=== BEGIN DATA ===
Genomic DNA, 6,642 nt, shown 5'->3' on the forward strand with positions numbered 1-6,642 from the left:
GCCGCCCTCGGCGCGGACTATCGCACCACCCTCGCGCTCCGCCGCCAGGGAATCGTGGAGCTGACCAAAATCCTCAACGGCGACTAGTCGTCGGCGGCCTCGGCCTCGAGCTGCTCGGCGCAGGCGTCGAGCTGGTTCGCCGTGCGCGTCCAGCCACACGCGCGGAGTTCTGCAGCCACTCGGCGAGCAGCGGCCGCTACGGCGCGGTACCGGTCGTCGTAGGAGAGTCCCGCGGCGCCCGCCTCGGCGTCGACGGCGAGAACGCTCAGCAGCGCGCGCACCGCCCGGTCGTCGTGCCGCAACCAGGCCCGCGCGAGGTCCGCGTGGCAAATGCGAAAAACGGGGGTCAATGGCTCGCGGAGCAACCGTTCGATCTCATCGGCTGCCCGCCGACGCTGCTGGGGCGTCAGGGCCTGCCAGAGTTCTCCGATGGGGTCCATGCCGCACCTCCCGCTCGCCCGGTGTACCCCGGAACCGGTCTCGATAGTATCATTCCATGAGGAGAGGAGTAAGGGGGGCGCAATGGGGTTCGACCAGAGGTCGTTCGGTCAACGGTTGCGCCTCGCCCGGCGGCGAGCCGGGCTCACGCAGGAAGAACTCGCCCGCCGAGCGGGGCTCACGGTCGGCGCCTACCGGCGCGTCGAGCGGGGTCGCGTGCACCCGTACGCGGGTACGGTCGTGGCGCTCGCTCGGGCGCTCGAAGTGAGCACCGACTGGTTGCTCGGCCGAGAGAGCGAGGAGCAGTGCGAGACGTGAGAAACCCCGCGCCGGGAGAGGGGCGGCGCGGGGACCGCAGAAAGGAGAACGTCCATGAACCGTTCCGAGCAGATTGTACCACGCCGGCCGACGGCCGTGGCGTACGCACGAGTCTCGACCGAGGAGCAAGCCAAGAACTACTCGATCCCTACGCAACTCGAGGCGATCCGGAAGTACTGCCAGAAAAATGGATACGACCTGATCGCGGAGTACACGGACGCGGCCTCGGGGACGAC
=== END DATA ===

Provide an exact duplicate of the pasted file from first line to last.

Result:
Genomic DNA, 6,642 nt, shown 5'->3' on the forward strand with positions numbered 1-6,642 from the left:
GCCGCCCTCGGCGCGGACTATCGCACCACCCTCGCGCTCCGCCGCCAGGGAATCGTGGAGCTGACCAAAATCCTCAACGGCGACTAGTCGTCGGCGGCCTCGGCCTCGAGCTGCTCGGCGCAGGCGTCGAGCTGGTTCGCCGTGCGCGTCCAGCCACACGCGCGGAGTTCTGCAGCCACTCGGCGAGCAGCGGCCGCTACGGCGCGGTACCGGTCGTCGTAGGAGAGTCCCGCGGCGCCCGCCTCGGCGTCGACGGCGAGAACGCTCAGCAGCGCGCGCACCGCCCGGTCGTCGTGCCGCAACCAGGCCCGCGCGAGGTCCGCGTGGCAAATGCGAAAAACGGGGGTCAATGGCTCGCGGAGCAACCGTTCGATCTCATCGGCTGCCCGCCGACGCTGCTGGGGCGTCAGGGCCTGCCAGAGTTCTCCGATGGGGTCCATGCCGCACCTCCCGCTCGCCCGGTGTACCCCGGAACCGGTCTCGATAGTATCATTCCATGAGGAGAGGAGTAAGGGGGGCGCAATGGGGTTCGACCAGAGGTCGTTCGGTCAACGGTTGCGCCTCGCCCGGCGGCGAGCCGGGCTCACGCAGGAAGAACTCGCCCGCCGAGCGGGGCTCACGGTCGGCGCCTACCGGCGCGTCGAGCGGGGTCGCGTGCACCCGTACGCGGGTACGGTCGTGGCGCTCGCTCGGGCGCTCGAAGTGAGCACCGACTGGTTGCTCGGCCGAGAGAGCGAGGAGCAGTGCGAGACGTGAGAAACCCCGCGCCGGGAGAGGGGCGGCGCGGGGACCGCAGAAAGGAGAACGTCCATGAACCGTTCCGAGCAGATTGTACCACGCCGGCCGACGGCCGTGGCGTACGCACGAGTCTCGACCGAGGAGCAAGCCAAGAACTACTCGATCCCTACGCAACTCGAGGCGATCCGGAAGTACTGCCAGAAAAATGGATACGACCTGATCGCGGAGTACACGGACGCGGCCTCGGGGACGAC